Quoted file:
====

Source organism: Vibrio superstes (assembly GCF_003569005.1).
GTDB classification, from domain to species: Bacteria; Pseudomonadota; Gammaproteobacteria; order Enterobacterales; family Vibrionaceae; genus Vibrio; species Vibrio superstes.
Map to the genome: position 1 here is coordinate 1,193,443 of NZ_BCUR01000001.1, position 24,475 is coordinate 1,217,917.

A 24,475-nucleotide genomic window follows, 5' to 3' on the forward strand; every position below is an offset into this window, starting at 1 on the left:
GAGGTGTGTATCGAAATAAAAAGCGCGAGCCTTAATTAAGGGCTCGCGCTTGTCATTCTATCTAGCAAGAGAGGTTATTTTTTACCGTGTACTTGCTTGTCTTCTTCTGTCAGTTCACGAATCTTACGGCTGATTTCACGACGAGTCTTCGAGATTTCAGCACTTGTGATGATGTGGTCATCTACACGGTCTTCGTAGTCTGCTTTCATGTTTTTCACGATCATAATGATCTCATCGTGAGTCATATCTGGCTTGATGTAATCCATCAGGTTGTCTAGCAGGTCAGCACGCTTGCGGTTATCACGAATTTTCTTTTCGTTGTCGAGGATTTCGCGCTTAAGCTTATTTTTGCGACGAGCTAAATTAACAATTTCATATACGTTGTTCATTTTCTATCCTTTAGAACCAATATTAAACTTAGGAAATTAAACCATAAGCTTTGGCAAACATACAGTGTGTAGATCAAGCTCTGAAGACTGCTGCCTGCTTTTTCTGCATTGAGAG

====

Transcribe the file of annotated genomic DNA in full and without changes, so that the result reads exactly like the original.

Source organism: Vibrio superstes (assembly GCF_003569005.1).
GTDB classification, from domain to species: Bacteria; Pseudomonadota; Gammaproteobacteria; order Enterobacterales; family Vibrionaceae; genus Vibrio; species Vibrio superstes.
Map to the genome: position 1 here is coordinate 1,193,443 of NZ_BCUR01000001.1, position 24,475 is coordinate 1,217,917.

A 24,475-nucleotide genomic window follows, 5' to 3' on the forward strand; every position below is an offset into this window, starting at 1 on the left:
GAGGTGTGTATCGAAATAAAAAGCGCGAGCCTTAATTAAGGGCTCGCGCTTGTCATTCTATCTAGCAAGAGAGGTTATTTTTTACCGTGTACTTGCTTGTCTTCTTCTGTCAGTTCACGAATCTTACGGCTGATTTCACGACGAGTCTTCGAGATTTCAGCACTTGTGATGATGTGGTCATCTACACGGTCTTCGTAGTCTGCTTTCATGTTTTTCACGATCATAATGATCTCATCGTGAGTCATATCTGGCTTGATGTAATCCATCAGGTTGTCTAGCAGGTCAGCACGCTTGCGGTTATCACGAATTTTCTTTTCGTTGTCGAGGATTTCGCGCTTAAGCTTATTTTTGCGACGAGCTAAATTAACAATTTCATATACGTTGTTCATTTTCTATCCTTTAGAACCAATATTAAACTTAGGAAATTAAACCATAAGCTTTGGCAAACATACAGTGTGTAGATCAAGCTCTGAAGACTGCTGCCTGCTTTTTCTGCATTGAGAG